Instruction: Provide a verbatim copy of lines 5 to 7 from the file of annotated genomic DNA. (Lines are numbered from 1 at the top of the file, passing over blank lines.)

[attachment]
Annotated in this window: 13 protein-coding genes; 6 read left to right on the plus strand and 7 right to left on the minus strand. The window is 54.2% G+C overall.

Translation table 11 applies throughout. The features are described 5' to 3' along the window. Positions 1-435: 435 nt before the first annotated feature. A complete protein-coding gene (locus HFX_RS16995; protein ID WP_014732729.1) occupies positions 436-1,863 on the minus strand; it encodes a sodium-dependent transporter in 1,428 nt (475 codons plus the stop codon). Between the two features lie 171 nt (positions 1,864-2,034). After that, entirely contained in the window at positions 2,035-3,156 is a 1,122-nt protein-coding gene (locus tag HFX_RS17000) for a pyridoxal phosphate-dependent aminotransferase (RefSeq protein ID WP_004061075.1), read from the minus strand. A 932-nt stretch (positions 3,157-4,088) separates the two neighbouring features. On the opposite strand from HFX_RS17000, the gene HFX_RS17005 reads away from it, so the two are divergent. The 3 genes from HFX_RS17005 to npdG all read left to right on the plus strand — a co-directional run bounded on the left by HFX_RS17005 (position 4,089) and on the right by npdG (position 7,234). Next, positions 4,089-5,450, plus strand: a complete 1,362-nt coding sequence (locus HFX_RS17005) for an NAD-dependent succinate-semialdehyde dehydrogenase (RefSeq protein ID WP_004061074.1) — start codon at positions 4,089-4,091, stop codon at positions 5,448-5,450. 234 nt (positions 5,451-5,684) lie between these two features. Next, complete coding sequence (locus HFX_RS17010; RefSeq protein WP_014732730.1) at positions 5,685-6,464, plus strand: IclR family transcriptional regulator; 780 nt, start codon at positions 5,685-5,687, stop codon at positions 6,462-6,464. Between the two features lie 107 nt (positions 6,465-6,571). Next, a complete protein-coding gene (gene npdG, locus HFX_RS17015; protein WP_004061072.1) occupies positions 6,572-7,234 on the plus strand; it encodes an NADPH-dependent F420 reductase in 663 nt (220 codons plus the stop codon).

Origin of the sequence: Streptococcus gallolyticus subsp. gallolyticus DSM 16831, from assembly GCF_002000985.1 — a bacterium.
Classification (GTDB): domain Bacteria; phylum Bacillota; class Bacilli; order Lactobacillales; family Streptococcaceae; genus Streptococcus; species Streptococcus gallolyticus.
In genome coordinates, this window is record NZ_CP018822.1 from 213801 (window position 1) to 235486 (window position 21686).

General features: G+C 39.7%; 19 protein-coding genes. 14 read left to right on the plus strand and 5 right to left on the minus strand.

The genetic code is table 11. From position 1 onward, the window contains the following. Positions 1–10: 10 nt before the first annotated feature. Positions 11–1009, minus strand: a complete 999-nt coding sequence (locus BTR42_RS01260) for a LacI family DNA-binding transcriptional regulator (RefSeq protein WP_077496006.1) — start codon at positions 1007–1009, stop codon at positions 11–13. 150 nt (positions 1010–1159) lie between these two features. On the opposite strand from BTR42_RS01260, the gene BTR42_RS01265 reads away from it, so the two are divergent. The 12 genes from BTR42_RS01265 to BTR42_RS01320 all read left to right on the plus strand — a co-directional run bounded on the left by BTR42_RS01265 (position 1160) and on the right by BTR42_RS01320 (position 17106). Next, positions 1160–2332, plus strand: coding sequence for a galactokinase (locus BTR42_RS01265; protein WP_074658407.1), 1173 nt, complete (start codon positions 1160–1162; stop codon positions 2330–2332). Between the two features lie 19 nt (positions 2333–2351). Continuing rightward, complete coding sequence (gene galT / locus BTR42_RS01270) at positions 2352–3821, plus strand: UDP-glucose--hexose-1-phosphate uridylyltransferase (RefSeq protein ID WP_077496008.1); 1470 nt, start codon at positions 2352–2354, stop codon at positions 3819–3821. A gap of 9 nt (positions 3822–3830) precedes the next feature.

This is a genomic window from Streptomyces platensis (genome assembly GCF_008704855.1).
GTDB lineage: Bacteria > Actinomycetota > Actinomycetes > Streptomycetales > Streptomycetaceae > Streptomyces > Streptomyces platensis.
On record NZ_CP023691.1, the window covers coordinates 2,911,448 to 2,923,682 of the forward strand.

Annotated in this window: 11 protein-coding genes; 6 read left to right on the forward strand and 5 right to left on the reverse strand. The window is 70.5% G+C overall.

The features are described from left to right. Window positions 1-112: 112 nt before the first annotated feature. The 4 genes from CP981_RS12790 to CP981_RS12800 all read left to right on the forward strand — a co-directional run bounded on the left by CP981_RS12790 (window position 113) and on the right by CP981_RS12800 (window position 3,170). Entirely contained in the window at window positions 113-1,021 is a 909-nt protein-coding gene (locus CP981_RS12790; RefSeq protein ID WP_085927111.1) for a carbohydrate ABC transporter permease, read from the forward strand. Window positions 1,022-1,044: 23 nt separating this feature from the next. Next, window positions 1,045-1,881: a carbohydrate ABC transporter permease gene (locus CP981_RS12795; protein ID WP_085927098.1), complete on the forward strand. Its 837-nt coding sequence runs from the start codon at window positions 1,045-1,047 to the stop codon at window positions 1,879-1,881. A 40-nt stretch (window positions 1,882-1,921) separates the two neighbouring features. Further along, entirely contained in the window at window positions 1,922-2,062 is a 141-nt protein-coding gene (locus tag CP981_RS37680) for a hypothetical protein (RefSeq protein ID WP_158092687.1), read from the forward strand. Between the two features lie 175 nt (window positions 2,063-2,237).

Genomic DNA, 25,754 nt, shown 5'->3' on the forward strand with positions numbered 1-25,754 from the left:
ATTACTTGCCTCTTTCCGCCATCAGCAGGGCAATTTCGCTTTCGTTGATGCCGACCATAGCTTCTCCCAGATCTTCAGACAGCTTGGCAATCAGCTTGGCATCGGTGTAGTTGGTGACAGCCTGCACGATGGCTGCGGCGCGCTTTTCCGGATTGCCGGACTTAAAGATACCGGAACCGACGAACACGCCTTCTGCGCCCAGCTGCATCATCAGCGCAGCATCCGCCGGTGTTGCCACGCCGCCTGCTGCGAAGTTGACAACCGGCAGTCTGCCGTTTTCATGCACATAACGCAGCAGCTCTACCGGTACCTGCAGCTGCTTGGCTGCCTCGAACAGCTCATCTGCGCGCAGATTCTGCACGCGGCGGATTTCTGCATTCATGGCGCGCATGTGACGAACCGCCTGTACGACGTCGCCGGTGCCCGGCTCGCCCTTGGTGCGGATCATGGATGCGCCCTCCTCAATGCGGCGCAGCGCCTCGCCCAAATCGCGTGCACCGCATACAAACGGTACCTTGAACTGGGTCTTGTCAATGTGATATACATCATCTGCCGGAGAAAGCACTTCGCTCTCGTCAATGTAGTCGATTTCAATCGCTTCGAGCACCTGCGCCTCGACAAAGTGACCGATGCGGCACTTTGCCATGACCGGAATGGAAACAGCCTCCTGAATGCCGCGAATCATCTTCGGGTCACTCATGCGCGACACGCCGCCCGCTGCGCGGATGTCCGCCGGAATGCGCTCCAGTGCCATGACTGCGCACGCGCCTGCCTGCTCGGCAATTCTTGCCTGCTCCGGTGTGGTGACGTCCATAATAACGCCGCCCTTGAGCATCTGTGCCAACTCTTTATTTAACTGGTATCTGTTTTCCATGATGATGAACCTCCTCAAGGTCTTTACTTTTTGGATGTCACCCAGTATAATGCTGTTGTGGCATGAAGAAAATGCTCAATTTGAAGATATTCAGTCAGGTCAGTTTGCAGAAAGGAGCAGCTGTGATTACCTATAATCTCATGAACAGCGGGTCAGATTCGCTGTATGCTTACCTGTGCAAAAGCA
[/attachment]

In genome coordinates, this window is record NZ_CP018822.1 from 213801 (window position 1) to 235486 (window position 21686).

General features: G+C 39.7%; 19 protein-coding genes. 14 read left to right on the plus strand and 5 right to left on the minus strand.

The genetic code is table 11. From position 1 onward, the window contains the following. Positions 1–10: 10 nt before the first annotated feature. Positions 11–1009, minus strand: a complete 999-nt coding sequence (locus BTR42_RS01260) for a LacI family DNA-binding transcriptional regulator (RefSeq protein WP_077496006.1) — start codon at positions 1007–1009, stop codon at positions 11–13. 150 nt (positions 1010–1159) lie between these two features. On the opposite strand from BTR42_RS01260, the gene BTR42_RS01265 reads away from it, so the two are divergent. The 12 genes from BTR42_RS01265 to BTR42_RS01320 all read left to right on the plus strand — a co-directional run bounded on the left by BTR42_RS01265 (position 1160) and on the right by BTR42_RS01320 (position 17106). Next, positions 1160–2332, plus strand: coding sequence for a galactokinase (locus BTR42_RS01265; protein WP_074658407.1), 1173 nt, complete (start codon positions 1160–1162; stop codon positions 2330–2332). Between the two features lie 19 nt (positions 2333–2351). Continuing rightward, complete coding sequence (gene galT / locus BTR42_RS01270) at positions 2352–3821, plus strand: UDP-glucose--hexose-1-phosphate uridylyltransferase (RefSeq protein ID WP_077496008.1); 1470 nt, start codon at positions 2352–2354, stop codon at positions 3819–3821. A gap of 9 nt (positions 3822–3830) precedes the next feature.